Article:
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508 Compliance for Word Documents

In my last post “Intro to Section 508 and Accessibility” I explained what Section 508 is, why it’s important, and how to be compliant. As a quick review, Section 508 is a law requiring Federal agencies to meet standards during “development, procurement, maintenance, and use” of Information and Communication Technology (ICT). These standards help users with disabilities have comparable access to others. In this post I will focus on 508 Compliance for Word Documents, just one piece of ICT. I’ll detail the steps involved in preparing these documents to be 508 compliant and accessible, and I’ll show how to convert it into a PDF document that is suitable to be shared with others or posted to a website.  

508 Compliance for Word Documents

Many documents are created in a Word Processing software, such as Microsoft Word. When distributing your document to a wide audience or publishing to a website, sharing a PDF rather than a Word document will allow access to more users because PDFs can be opened and read in a web browser or using the free Acrobat Reader software. Acrobat also offers accessible features to enable people with disabilities to access the information in PDFs, however only if the PDF and/or the originating document was created with accessibility in mind.

Before converting a Word document to a PDF, it should be well-structured and logically organized so that minimal adjustments will be required to ensure accessibility and 508 compliance on the PDF document. Furthermore, keep in mind that many properties from a Word document are transferred to the PDF during the conversion process, including metadata, bookmarks, alternative text for images, heading levels, and comments.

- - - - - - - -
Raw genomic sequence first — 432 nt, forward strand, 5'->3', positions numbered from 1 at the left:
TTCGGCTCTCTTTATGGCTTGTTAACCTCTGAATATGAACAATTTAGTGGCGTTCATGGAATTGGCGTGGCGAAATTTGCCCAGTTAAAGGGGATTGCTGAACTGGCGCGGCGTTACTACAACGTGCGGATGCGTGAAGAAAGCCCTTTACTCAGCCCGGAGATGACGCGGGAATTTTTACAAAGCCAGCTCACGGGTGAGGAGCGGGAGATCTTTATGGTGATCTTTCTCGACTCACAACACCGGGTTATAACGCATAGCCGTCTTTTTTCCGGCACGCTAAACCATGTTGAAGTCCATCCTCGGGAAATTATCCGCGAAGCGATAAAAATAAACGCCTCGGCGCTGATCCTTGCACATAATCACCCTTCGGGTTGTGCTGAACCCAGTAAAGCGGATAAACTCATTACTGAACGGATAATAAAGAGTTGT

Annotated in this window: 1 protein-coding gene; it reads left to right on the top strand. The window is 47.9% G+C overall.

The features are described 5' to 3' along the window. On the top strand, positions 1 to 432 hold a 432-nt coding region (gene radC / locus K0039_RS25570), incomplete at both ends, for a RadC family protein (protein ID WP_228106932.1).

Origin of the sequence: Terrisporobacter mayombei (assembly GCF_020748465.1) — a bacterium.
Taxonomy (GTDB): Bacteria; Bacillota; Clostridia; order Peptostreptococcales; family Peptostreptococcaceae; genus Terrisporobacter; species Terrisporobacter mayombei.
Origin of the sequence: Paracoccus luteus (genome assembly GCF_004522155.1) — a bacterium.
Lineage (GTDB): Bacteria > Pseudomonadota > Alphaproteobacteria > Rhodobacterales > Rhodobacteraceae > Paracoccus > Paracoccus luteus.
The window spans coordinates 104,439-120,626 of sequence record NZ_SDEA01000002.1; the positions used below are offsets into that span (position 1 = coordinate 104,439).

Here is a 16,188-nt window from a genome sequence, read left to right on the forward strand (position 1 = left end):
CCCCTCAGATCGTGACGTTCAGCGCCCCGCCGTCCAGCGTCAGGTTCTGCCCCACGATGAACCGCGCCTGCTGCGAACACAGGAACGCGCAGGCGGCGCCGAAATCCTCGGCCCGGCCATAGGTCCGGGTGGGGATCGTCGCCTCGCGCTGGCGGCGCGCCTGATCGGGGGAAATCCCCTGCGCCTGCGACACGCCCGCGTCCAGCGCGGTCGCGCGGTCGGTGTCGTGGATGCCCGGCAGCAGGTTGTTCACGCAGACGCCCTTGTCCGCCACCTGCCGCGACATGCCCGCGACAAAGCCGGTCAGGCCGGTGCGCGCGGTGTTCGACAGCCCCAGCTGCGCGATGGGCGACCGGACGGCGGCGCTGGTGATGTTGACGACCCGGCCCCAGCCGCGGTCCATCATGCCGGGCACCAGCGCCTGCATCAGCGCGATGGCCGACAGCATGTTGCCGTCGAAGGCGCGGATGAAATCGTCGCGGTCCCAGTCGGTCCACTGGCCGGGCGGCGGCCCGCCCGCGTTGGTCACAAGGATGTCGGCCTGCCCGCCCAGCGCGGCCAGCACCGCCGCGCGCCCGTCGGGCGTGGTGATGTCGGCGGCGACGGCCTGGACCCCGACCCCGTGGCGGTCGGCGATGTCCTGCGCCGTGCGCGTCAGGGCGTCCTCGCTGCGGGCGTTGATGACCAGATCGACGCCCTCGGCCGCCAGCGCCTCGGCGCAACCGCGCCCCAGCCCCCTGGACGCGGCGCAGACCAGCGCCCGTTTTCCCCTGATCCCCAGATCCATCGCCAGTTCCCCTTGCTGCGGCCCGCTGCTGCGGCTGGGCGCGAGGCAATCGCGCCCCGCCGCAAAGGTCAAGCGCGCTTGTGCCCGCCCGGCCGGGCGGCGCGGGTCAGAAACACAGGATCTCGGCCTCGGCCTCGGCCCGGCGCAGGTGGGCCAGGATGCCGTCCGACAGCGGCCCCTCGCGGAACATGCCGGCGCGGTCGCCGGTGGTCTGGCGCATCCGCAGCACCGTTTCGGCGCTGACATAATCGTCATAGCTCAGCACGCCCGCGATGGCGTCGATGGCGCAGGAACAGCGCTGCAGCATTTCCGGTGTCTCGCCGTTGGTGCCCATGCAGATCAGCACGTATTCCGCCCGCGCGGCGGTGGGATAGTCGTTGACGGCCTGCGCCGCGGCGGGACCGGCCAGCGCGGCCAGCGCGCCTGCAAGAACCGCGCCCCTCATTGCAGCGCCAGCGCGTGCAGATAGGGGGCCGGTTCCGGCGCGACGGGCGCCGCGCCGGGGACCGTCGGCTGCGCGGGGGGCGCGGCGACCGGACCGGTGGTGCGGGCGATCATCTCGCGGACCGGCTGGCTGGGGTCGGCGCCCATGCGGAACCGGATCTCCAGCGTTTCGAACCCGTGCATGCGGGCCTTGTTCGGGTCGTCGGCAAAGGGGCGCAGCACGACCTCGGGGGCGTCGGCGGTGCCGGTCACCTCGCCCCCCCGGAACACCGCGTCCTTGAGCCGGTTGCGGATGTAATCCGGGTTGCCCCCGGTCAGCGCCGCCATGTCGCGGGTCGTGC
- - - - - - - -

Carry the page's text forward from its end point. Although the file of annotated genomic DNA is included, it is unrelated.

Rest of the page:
Let’s begin with making a Word document accessible. I will be using the 2016 version of Word. Please note that instructions may vary slightly if you are running a different version.

Properties and Structure

Document Properties

The document properties are important elements of any document. The more properties you provide the better as these are used by search engines and screen readers to find and identify content in documents. At a minimum, the author, title, subject, and language fields should be completed.

To view or edit the document properties click on File > Info. Then click on Properties and choose Advanced Properties. Under the Summary tab, fill in the relevant fields for the document. To set the language click on the Custom tab. Type English in the Value field. Click OK to save.

Document Properties Window
Document Properties Window

Reading Order of Columns

Assistive technology will read tabbed text line by line, from left to right, and top to bottom. Therefore, do not use the tab key to mimic the appearance of columns.

Orientation of Pages

Ensure all pages are the same orientation (landscape or portrait), and the text reads from left to right to avoid issues with table structure and accessibility. If you have a table with a lot of data, you may need to reformat it to ensure it fits within the same orientation.

Document Elements

Headings

The use of style elements creates the necessary tags needed by screen readers to navigate the document. Heading styles should be used only to indicate the hierarchical level of a title or heading and not for styling purposes. Use Heading 1 for the document title, Heading 2 for the main section headings, Heading 3 for subsections, etc.

Hyperlinks

Hyperlinks should be active (they turn blue) when copied into the document. If the links are not active, they may be made active by highlighting the text that needs to be made active; right-clicking; then choosing Link (or Ctrl + K).